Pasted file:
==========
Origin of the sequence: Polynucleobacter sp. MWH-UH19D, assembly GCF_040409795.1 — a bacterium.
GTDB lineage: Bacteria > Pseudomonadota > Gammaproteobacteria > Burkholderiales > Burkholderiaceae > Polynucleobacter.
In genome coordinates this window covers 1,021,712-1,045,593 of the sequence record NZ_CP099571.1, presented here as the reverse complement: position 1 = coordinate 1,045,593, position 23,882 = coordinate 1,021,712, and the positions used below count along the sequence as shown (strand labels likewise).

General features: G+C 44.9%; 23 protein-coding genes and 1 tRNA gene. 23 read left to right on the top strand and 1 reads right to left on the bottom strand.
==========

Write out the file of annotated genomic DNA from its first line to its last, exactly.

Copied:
Origin of the sequence: Polynucleobacter sp. MWH-UH19D, assembly GCF_040409795.1 — a bacterium.
GTDB lineage: Bacteria > Pseudomonadota > Gammaproteobacteria > Burkholderiales > Burkholderiaceae > Polynucleobacter.
In genome coordinates this window covers 1,021,712-1,045,593 of the sequence record NZ_CP099571.1, presented here as the reverse complement: position 1 = coordinate 1,045,593, position 23,882 = coordinate 1,021,712, and the positions used below count along the sequence as shown (strand labels likewise).

General features: G+C 44.9%; 23 protein-coding genes and 1 tRNA gene. 23 read left to right on the top strand and 1 reads right to left on the bottom strand.